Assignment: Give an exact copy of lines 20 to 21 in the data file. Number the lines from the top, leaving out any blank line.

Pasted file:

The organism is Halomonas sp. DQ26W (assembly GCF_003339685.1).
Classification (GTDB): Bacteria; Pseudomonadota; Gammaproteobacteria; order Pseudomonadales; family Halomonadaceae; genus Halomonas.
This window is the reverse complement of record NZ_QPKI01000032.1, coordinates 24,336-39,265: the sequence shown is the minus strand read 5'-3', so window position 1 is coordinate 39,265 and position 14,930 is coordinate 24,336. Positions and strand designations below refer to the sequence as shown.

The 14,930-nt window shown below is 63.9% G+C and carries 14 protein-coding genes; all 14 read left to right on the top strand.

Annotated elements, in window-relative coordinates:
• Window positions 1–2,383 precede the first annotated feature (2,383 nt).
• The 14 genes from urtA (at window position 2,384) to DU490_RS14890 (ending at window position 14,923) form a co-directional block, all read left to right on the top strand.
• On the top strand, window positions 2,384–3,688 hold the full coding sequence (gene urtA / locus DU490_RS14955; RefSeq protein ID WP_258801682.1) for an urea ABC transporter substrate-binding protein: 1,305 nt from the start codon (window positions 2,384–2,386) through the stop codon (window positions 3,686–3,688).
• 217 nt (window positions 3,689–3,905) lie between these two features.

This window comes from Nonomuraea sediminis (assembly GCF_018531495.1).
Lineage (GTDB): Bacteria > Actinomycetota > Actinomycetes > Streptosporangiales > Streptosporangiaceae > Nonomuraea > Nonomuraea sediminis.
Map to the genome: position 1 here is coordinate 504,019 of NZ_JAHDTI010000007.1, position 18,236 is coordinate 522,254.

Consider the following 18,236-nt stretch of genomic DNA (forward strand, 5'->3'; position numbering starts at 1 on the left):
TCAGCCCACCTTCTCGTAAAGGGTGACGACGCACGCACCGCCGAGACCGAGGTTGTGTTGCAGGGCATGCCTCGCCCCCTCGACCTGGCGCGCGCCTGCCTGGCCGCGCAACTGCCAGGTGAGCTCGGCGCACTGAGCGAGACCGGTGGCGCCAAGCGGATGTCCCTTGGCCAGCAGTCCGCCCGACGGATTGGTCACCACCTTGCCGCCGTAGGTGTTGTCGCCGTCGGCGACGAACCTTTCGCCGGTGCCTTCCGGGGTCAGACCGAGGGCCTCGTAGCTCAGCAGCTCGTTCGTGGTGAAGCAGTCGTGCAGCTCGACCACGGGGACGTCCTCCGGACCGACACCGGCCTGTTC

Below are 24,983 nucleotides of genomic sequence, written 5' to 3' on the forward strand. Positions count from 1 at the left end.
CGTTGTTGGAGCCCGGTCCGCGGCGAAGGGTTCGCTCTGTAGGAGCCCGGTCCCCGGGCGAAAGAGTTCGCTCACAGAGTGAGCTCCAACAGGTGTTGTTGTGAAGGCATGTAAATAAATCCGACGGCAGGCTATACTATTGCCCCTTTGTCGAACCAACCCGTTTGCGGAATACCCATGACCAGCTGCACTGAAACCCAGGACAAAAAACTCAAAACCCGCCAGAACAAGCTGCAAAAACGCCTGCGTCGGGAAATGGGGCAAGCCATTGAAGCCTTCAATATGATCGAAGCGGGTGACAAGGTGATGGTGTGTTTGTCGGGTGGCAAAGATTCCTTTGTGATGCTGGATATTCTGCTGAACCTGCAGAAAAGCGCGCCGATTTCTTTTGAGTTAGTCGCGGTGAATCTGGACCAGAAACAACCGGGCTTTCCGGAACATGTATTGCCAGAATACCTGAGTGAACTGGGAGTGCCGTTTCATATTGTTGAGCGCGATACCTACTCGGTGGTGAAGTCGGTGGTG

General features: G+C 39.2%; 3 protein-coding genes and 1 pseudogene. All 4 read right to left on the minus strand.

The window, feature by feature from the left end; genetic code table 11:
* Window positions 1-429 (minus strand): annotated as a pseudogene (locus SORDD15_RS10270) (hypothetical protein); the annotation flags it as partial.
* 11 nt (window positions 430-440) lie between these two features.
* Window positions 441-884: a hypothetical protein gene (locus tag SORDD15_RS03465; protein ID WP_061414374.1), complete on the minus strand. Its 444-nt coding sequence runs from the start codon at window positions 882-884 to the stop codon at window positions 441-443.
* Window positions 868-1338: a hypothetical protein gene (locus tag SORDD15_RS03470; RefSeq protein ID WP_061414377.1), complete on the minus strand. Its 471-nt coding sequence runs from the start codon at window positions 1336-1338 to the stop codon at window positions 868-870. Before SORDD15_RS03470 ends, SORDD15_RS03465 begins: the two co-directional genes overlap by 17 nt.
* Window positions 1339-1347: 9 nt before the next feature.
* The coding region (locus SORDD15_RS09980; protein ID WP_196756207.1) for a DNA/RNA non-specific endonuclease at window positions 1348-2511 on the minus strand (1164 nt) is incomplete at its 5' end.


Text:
* 11 nt (window positions 430-440) lie between these two features.
* Window positions 441-884: a hypothetical protein gene (locus tag SORDD15_RS03465; protein ID WP_061414374.1), complete on the minus strand. Its 444-nt coding sequence runs from the start codon at window positions 882-884 to the stop codon at window positions 441-443.